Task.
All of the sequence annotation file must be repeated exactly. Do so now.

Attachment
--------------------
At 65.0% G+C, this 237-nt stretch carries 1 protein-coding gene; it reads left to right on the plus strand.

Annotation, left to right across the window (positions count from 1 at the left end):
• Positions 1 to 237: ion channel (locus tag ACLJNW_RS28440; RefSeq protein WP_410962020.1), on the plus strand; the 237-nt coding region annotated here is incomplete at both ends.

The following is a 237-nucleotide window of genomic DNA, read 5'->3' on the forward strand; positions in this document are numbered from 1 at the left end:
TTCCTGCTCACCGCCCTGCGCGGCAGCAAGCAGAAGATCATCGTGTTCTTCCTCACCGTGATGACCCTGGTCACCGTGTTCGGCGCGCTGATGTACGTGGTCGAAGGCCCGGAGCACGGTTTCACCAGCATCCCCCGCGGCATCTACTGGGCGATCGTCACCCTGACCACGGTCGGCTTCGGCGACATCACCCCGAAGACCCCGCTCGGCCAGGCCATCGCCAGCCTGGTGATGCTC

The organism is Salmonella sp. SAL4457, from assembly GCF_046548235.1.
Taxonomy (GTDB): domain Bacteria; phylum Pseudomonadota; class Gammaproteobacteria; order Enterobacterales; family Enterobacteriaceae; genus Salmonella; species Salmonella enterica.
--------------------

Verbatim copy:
At 65.0% G+C, this 237-nt stretch carries 1 protein-coding gene; it reads left to right on the plus strand.

Annotation, left to right across the window (positions count from 1 at the left end):
• Positions 1 to 237: ion channel (locus tag ACLJNW_RS28440; RefSeq protein WP_410962020.1), on the plus strand; the 237-nt coding region annotated here is incomplete at both ends.

The following is a 237-nucleotide window of genomic DNA, read 5'->3' on the forward strand; positions in this document are numbered from 1 at the left end:
TTCCTGCTCACCGCCCTGCGCGGCAGCAAGCAGAAGATCATCGTGTTCTTCCTCACCGTGATGACCCTGGTCACCGTGTTCGGCGCGCTGATGTACGTGGTCGAAGGCCCGGAGCACGGTTTCACCAGCATCCCCCGCGGCATCTACTGGGCGATCGTCACCCTGACCACGGTCGGCTTCGGCGACATCACCCCGAAGACCCCGCTCGGCCAGGCCATCGCCAGCCTGGTGATGCTC

The organism is Salmonella sp. SAL4457, from assembly GCF_046548235.1.
Taxonomy (GTDB): domain Bacteria; phylum Pseudomonadota; class Gammaproteobacteria; order Enterobacterales; family Enterobacteriaceae; genus Salmonella; species Salmonella enterica.